Tragic TV Anchor's Shocking Confession Before Sudden Death: 'I Hit Rock Bottom'
Amanda Davis was beloved by many in the Atlanta community before her sudden death, but the TV anchor had a dark secret past, Radaronline.com can report.
Just months before she succumbed to a massive stroke, Davis, who has reportedly been arrested for DUI three times, opened up about her struggles with alcohol and depression.
"More and more, I felt like a fake on TV, pretending to have it all together when nothing could be further from the truth," she said in a May 2017 interview with CBS 46. "I was doing just enough to get by at work, playing a role in public. Privately, I kept drowning in my own self-pity. I felt sorry for myself. I lost sight of how truly blessed I was and how much I had going for myself. My life was spiraling out of control. And then it happened.The worst day of my life: I hit rock bottom."
Davis went on to describe the night of her second DUI arrest in 2012. She said she was leaving a comedy show with her three friends.
"They all had someone to go home to — I didn't," Davis admitted. "So I stopped to get something to eat and a drink. On my way home, I had a head on crash. As my car spun out of control, I remember being terrified, yet relieved. My secret would be out. Someone would hear my cry for help."
"My car didn't just spin out of control, my life went right along with it. I got out of jail, went home, pulled the covers over my head and cried… for two months... I was diagnosed as 'clinically depressed.'"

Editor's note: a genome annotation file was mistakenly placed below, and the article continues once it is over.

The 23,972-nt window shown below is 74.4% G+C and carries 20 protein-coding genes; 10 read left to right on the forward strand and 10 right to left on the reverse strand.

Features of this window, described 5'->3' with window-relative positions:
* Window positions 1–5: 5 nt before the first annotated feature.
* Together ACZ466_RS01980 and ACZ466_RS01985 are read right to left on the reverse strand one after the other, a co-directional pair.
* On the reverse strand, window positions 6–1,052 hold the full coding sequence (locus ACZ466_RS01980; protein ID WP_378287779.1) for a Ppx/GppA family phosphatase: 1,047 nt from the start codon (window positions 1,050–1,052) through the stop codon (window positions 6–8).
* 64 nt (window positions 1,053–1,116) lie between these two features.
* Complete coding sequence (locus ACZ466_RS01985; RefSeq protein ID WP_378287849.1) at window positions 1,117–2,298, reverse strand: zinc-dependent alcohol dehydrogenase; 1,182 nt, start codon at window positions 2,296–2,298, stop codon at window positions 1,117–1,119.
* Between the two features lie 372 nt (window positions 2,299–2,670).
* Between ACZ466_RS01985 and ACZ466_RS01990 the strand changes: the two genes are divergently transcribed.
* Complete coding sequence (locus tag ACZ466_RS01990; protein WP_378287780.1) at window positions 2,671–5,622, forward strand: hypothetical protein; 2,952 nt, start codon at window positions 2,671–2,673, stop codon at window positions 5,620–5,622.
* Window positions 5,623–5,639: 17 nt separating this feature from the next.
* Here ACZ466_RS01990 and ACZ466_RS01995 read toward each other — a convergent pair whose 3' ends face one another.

She was ultimately found not guilty, and ordered to perform 20 hours of community service.
After a couple years had passed, Davis believed "things were looking up."
"With my faith renewed, regular therapy and medication for depression, I made it through retiring from FOX 5 after 26 years, and a court case for the DUI crash. I was acquitted. I found new purpose, support and love."
But things actually took a turn for the worse.
"Early in the morning, the day I was to make my debut on CBS 46, June 15, 2015, I got another DUI," Davis recalled. "As soon as the blue lights came on behind me, it clicked. I've got a problem. I said it and I knew I had to get help. But first, I would have to face the public again, and there was no one to blame but me."
Davis realized she needed serious help and sought out treatment she said made her feel "whole again."
"I found comfort in being with others who knew my struggle, the pain I felt and caused because they lived it too. I learned an alcoholic cannot control their drinking. There is a distinct physical desire and mental obsession with alcohol. It is a chronic disease, with a genetic and mental component.In other words, it's not my fault. Guilt is so much a part of being an alcoholic."
Davis's first DUI was reportedly in 1991 while her then 7-year-old daughter was in the car.
On Tuesday, December 27, the 62-year-old was at the Atlanta Hartsfield-Jackson Airport on her way to attend her stepfathers' funeral in Georgia when she suffered a stroke.
She was pronounced dead the following day.
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